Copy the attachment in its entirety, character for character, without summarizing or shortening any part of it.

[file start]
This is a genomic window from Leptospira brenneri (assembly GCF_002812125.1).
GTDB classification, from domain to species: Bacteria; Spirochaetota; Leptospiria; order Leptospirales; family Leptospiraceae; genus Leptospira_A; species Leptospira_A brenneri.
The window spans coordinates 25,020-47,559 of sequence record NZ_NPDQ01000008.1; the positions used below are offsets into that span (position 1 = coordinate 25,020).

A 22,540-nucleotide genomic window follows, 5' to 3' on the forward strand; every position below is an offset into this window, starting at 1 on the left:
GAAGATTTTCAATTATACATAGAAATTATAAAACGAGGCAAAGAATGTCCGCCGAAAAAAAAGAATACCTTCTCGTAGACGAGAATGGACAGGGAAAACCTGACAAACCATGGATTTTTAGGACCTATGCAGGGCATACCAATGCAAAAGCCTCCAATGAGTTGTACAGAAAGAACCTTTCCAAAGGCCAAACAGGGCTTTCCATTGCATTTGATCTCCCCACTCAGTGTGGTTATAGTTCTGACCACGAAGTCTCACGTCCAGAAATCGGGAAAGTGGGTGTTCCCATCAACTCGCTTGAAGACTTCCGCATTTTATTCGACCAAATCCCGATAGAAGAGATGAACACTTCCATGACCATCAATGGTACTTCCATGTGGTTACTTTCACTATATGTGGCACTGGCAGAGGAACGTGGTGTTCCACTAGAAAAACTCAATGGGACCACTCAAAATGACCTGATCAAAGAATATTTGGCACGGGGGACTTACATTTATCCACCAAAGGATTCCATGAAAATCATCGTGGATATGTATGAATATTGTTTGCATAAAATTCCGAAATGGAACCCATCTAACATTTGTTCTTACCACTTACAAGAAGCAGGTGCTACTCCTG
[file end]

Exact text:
This is a genomic window from Leptospira brenneri (assembly GCF_002812125.1).
GTDB classification, from domain to species: Bacteria; Spirochaetota; Leptospiria; order Leptospirales; family Leptospiraceae; genus Leptospira_A; species Leptospira_A brenneri.
The window spans coordinates 25,020-47,559 of sequence record NZ_NPDQ01000008.1; the positions used below are offsets into that span (position 1 = coordinate 25,020).

A 22,540-nucleotide genomic window follows, 5' to 3' on the forward strand; every position below is an offset into this window, starting at 1 on the left:
GAAGATTTTCAATTATACATAGAAATTATAAAACGAGGCAAAGAATGTCCGCCGAAAAAAAAGAATACCTTCTCGTAGACGAGAATGGACAGGGAAAACCTGACAAACCATGGATTTTTAGGACCTATGCAGGGCATACCAATGCAAAAGCCTCCAATGAGTTGTACAGAAAGAACCTTTCCAAAGGCCAAACAGGGCTTTCCATTGCATTTGATCTCCCCACTCAGTGTGGTTATAGTTCTGACCACGAAGTCTCACGTCCAGAAATCGGGAAAGTGGGTGTTCCCATCAACTCGCTTGAAGACTTCCGCATTTTATTCGACCAAATCCCGATAGAAGAGATGAACACTTCCATGACCATCAATGGTACTTCCATGTGGTTACTTTCACTATATGTGGCACTGGCAGAGGAACGTGGTGTTCCACTAGAAAAACTCAATGGGACCACTCAAAATGACCTGATCAAAGAATATTTGGCACGGGGGACTTACATTTATCCACCAAAGGATTCCATGAAAATCATCGTGGATATGTATGAATATTGTTTGCATAAAATTCCGAAATGGAACCCATCTAACATTTGTTCTTACCACTTACAAGAAGCAGGTGCTACTCCTG